It turns out the ‘urgent’ matter was that Sherlock only wanted John to send a text. He reveals that, after exiting the crime scene earlier, he found the suitcase belonging to the woman in pink, and that her phone was missing from it. A baffled John sends the text, in the hopes of finding this phone. The text includes instructions to meet at a specific address, and the duo leave for this location as soon as they receive a call back from the woman in pink’s number.

They wait in a restaurant with a clear view of the meeting location. (Lots of Johnlock ship opportunities here…) They realize there is a cab waiting outside, not moving, and Sherlock suspects the passenger is the caller. Harnessing his mind palace’s maps (seriously, he’s like a human Google), Sherlock leads John on a chase through alleys and over roofs, trying to intersect with the cab. When they finally (really, it takes quite a while) intersect, they realize the cab passenger is an unsuspecting American, and have nothing better to say than “Welcome to England.” If anything, this gives them a good laugh when they get back to Baker Street.


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This is short lived though, since they soon discover Lestrade, Anderson, and the rest of the crew are in the flat…yeah, it’s a drugs bust. I must also mention that perhaps the most iconic line of this show is uttered in this scene: “I’m not a psychopath, I’m a high-functioning sociopath. Do your research.” (Life motto.)

Sherlock realizes that the carved letters–R A C H E, meant to spell “Rachel”–is the password to access the woman’s phone services, including the phone locator. After a quick search, John realizes that the phone is located right there, at 221b Baker St. Enter a mysterious cab driver, specifically there for Sherlock Holmes…

The cabbie drives Sherlock to an empty school. On the way, he introduces a concept that, to this day, is fresh in the minds off all Sherlockians: a certain “fan” of Sherlock. (I think we all know who he’s talking about now, don’t we?) At the school, in an empty room, the cabbie presents two bottles containing what appears to be the same type of pill–the poison used in the four “suicides.” He offers Sherlock a gamble: choose who takes which pill, and therefore who lives and who dies. Very dramatic and psychotic (er, sociopathic?)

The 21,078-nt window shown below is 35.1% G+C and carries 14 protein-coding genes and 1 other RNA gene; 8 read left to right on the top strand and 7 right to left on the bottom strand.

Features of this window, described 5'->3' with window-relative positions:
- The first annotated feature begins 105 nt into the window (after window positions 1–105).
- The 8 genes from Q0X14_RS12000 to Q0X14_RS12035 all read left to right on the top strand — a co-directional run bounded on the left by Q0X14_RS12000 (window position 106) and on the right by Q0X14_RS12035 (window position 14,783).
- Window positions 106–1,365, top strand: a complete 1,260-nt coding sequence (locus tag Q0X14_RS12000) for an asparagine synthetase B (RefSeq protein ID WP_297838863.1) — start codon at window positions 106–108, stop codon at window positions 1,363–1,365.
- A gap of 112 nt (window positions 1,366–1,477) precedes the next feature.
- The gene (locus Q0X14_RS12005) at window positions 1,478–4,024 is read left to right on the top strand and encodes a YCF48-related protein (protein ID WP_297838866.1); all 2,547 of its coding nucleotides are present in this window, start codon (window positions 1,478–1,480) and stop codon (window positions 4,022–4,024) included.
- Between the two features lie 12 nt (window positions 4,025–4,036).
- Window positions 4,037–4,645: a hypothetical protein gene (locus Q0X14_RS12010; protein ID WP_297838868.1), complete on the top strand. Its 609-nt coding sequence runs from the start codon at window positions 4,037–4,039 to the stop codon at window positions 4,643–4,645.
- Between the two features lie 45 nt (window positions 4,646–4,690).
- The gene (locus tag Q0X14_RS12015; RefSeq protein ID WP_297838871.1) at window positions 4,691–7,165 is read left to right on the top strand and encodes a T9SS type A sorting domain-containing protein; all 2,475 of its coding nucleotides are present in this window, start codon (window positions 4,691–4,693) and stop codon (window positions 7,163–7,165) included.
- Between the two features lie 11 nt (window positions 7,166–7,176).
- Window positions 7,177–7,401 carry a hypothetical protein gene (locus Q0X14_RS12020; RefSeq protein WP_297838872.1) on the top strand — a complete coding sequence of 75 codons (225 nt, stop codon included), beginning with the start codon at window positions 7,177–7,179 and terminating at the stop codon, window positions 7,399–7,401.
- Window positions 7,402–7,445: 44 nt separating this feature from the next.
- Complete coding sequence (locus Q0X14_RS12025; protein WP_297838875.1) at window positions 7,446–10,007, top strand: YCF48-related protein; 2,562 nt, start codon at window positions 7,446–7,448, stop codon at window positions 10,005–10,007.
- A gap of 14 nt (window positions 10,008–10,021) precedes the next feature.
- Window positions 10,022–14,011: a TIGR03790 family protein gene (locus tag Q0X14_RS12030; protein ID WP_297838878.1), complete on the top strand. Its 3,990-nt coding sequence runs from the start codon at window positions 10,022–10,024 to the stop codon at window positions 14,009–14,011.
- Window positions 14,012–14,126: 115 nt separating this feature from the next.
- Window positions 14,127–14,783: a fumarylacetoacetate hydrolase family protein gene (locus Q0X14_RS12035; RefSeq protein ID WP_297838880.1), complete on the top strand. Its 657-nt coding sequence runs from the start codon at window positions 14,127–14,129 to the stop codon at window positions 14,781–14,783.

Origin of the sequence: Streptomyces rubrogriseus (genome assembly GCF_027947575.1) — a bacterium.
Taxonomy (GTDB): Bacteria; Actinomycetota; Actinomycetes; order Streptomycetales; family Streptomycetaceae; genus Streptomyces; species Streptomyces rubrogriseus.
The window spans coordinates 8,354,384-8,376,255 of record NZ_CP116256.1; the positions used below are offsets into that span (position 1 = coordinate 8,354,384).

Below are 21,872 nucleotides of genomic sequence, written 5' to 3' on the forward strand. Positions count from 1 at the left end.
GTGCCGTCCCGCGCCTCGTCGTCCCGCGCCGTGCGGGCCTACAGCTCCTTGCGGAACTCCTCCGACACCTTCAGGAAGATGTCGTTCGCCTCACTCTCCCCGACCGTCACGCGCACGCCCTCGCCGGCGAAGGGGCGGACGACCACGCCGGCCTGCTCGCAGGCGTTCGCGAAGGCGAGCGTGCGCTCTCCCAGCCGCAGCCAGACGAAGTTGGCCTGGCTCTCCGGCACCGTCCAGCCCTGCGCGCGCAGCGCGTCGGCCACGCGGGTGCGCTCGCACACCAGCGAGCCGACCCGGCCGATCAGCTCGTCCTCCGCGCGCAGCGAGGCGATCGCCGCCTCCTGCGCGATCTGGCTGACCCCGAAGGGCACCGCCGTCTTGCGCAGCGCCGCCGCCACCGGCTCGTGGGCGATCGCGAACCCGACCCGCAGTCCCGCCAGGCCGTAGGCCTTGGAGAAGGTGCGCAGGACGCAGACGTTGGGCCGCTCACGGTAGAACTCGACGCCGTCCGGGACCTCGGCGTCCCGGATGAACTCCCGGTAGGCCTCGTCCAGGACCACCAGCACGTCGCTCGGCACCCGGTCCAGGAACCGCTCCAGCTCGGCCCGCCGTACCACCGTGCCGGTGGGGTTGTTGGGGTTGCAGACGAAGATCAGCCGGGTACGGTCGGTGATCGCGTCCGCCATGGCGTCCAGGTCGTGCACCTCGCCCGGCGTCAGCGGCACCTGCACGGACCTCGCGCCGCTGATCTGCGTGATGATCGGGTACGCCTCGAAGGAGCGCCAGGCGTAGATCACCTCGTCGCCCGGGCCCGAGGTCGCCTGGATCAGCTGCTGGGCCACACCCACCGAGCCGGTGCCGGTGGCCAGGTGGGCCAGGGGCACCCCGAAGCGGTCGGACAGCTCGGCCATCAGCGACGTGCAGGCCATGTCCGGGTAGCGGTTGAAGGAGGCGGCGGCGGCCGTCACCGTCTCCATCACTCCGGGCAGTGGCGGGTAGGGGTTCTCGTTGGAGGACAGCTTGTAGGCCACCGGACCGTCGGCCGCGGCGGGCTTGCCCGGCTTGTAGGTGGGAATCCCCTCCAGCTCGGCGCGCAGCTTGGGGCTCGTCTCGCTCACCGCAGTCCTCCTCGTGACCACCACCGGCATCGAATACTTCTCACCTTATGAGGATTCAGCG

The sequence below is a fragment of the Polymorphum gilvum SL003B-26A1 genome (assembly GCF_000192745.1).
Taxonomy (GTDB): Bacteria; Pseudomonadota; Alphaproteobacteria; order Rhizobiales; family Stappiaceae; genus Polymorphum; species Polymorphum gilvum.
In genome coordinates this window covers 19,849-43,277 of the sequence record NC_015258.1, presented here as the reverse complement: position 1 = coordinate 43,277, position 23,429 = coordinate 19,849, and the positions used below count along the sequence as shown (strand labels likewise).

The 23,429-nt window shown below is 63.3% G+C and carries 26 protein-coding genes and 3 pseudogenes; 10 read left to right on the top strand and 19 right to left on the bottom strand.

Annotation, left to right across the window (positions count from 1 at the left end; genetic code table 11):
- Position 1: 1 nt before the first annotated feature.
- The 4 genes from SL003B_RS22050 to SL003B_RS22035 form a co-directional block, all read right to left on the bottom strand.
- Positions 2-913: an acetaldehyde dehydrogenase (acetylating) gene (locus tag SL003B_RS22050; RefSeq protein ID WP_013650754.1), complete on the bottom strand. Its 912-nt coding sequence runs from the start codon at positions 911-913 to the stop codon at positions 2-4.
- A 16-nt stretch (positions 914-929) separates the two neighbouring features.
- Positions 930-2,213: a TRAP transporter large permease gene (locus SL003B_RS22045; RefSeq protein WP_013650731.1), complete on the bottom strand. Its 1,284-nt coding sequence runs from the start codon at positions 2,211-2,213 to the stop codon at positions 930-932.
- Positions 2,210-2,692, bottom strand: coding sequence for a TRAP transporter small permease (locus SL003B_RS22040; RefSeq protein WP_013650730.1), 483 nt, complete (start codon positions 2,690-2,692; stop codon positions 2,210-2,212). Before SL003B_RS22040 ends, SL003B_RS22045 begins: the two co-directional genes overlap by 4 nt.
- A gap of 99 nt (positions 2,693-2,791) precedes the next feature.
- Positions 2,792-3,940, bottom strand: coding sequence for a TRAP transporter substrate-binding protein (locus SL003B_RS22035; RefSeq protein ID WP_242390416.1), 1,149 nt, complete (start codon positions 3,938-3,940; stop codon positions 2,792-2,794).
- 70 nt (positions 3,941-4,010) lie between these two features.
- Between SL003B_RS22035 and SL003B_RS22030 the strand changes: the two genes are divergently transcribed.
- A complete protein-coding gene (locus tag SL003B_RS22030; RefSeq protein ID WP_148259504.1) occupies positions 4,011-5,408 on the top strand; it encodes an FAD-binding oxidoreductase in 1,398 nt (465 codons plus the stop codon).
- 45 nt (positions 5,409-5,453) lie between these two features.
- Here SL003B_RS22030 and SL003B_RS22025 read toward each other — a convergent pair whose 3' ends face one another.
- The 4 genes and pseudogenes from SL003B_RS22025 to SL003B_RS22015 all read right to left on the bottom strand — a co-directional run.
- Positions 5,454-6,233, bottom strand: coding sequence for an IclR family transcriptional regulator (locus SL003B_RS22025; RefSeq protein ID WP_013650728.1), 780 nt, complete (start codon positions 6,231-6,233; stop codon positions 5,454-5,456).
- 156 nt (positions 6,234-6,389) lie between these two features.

Back at Baker St, John activates the phone locator again, and immediately hails a cab to get to the school. He searches desperately throughout the building, and finally sees Sherlock and the cabbie, through a few windows. (His dedication to Sherlock already is admirable; I mean, he’s only known him for less than 24 hours.) He quickly pulls out a gun and shoots the cabbie, just as Sherlock appears to be making a decision about the pills. As the cabbie lays dying, Sherlock presses for information, demanding to know who his “fan” is. After a bit of torture (isn’t that always the way?), the cabbie manages to exclaim “Moriarty” before dying. (Maybe I should correct what I said earlier. This word alone could be one of the most iconic, or haunting, statements of this show…)

John manages to avoid being caught for shooting the cabbie, but it doesn’t take long for Sherlock to realize it was him. In an act of what might be considered friendship–at least by Sherlock standards–he claims that he does not know who the shooter was.

Sherlock and John begin to leave, but soon encounter Mycroft. John makes the connection that these two acquaintances are brothers; he freaks out about as much as we all did the first time we watched this episode. Of course, there’s a bit of brotherly arguing at this point; ah, so relatable…right?

Cue the end credits, the theme music we love, and the end of Episode 1. I’ve said many times before that this show gets better and better the more you watch it, and I stand by that in this rewatch. That, in my opinion, is the sign of a great show or film. (Of course, having Benedict Cumberbatch is definitely a plus…)

Thanks for reading, and remember to check back next week for the rewatch review of Season 1, Episode 2!